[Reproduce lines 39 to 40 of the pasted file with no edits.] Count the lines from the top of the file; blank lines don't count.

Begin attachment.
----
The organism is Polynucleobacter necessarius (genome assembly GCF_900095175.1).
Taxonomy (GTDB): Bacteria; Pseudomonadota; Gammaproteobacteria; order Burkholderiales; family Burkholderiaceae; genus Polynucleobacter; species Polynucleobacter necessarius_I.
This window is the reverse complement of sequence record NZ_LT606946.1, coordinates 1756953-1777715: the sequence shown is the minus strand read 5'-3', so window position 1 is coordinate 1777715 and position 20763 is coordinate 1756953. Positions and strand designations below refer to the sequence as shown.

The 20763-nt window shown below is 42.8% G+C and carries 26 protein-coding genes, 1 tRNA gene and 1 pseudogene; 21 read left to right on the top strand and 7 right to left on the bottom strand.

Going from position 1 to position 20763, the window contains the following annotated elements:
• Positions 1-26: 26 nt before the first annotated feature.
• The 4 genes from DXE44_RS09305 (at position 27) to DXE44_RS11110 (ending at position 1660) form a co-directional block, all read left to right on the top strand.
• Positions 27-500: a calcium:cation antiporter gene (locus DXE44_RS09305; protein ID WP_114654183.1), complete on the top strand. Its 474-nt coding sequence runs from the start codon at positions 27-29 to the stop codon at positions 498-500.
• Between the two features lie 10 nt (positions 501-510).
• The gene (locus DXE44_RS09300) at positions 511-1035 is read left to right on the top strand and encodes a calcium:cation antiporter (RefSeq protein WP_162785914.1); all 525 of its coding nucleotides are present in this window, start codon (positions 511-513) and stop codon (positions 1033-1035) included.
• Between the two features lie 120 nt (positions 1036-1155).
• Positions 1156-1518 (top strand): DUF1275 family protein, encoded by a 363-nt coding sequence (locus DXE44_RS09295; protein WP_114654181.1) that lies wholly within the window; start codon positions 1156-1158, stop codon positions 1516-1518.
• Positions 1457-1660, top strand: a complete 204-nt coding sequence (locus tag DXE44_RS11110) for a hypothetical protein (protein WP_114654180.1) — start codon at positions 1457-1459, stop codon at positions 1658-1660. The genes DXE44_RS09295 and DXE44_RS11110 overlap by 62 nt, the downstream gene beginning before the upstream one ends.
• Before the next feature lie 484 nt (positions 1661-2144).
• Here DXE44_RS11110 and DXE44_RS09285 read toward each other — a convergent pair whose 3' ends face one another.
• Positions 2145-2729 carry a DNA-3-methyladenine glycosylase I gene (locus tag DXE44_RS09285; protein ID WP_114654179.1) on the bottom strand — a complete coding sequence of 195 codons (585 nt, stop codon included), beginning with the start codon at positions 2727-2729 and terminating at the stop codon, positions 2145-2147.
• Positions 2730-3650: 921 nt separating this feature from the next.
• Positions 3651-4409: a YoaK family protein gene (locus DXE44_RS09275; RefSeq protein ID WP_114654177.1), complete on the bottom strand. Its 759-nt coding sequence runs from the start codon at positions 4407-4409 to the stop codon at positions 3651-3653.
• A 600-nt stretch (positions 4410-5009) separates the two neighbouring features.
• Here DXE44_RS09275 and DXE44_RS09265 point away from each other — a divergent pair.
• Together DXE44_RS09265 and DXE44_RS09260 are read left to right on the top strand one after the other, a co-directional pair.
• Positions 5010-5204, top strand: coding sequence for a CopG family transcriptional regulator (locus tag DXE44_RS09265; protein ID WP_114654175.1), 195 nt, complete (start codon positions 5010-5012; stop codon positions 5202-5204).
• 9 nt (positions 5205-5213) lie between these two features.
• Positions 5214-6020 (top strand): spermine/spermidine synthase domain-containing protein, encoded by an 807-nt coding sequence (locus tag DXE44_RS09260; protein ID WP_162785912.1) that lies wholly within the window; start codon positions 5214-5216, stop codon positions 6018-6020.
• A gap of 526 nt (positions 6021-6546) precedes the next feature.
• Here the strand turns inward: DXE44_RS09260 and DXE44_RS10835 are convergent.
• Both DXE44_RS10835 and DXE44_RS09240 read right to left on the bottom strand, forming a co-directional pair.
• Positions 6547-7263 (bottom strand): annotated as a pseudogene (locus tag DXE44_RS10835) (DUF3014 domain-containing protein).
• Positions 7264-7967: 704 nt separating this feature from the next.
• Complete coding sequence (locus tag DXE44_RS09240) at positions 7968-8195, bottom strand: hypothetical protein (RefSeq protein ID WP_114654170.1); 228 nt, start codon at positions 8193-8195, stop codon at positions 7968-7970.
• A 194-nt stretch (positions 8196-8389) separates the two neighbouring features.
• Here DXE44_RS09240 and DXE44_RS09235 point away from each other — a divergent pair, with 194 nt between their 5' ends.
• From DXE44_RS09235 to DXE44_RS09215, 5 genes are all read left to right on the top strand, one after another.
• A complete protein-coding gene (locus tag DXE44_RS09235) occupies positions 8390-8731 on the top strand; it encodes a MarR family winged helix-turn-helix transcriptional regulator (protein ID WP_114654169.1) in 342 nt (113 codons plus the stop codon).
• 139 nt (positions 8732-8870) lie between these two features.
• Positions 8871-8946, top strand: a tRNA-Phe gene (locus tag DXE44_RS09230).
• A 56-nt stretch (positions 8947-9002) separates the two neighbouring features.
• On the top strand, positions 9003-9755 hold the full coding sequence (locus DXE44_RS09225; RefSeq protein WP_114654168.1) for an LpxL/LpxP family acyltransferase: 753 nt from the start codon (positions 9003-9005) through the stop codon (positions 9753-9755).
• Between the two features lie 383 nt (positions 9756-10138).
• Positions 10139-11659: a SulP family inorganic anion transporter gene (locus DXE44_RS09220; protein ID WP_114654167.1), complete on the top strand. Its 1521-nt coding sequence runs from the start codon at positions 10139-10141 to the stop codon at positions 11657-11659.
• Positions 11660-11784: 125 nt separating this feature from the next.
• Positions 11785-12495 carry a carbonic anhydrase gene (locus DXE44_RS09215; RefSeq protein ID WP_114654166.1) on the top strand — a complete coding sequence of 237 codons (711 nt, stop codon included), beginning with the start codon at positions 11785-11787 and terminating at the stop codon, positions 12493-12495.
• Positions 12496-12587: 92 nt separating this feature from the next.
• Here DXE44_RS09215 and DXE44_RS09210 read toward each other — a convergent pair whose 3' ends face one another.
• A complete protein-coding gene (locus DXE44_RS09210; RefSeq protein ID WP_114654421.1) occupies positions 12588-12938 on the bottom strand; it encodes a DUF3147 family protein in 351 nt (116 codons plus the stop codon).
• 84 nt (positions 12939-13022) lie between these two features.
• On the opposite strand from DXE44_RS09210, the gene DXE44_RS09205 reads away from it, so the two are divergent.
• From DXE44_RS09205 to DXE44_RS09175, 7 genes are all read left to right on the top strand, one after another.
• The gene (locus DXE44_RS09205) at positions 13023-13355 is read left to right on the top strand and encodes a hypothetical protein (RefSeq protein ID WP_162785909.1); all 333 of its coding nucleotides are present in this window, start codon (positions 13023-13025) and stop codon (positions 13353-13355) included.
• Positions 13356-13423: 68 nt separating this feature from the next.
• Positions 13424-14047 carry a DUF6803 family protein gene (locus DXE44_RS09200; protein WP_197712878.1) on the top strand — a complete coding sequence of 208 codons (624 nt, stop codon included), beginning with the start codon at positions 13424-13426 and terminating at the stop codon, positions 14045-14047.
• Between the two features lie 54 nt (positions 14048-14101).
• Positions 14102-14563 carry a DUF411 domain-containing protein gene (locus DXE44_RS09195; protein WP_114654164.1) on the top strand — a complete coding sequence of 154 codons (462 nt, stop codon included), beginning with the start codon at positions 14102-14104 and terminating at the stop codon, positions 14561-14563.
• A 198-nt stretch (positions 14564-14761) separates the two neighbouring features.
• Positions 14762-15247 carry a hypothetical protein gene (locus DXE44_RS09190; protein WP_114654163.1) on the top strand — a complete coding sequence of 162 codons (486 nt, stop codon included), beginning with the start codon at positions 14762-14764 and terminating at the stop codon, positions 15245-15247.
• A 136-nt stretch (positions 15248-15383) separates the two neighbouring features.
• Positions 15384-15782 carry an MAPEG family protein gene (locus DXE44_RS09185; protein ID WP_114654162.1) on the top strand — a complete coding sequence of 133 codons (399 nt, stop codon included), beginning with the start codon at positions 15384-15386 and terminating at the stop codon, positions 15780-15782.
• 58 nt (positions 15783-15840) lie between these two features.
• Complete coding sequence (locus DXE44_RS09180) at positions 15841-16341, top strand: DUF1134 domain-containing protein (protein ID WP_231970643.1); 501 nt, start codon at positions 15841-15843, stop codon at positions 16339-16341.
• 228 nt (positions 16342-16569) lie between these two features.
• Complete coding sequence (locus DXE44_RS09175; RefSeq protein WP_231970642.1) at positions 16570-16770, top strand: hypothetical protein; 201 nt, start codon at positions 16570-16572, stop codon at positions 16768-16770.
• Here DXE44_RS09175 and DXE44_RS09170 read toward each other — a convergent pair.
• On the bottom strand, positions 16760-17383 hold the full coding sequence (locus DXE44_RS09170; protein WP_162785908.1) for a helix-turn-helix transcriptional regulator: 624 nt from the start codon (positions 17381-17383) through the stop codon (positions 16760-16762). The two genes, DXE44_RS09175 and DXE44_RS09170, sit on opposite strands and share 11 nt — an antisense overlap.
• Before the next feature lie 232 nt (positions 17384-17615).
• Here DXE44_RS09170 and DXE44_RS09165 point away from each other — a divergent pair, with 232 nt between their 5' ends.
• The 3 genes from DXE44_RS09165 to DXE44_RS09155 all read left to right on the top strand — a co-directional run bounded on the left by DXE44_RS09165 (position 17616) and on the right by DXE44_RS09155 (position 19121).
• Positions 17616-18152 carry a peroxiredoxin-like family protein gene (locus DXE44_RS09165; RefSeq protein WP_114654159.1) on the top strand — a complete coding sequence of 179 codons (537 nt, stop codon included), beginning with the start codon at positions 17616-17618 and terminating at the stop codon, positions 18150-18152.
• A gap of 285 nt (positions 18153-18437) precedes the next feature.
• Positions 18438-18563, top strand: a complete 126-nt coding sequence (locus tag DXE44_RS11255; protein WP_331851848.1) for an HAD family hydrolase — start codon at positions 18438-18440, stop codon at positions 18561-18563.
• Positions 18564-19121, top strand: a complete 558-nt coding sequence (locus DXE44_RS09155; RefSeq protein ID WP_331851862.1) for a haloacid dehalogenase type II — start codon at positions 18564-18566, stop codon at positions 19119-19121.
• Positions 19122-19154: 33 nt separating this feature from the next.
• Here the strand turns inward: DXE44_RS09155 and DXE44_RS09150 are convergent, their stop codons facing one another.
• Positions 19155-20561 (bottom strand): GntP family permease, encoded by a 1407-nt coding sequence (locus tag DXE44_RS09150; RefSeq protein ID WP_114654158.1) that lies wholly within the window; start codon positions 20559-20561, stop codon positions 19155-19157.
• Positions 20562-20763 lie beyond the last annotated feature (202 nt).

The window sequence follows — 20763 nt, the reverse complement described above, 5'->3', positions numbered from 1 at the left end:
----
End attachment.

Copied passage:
• Between the two features lie 383 nt (positions 9756-10138).
• Positions 10139-11659: a SulP family inorganic anion transporter gene (locus DXE44_RS09220; protein ID WP_114654167.1), complete on the top strand. Its 1521-nt coding sequence runs from the start codon at positions 10139-10141 to the stop codon at positions 11657-11659.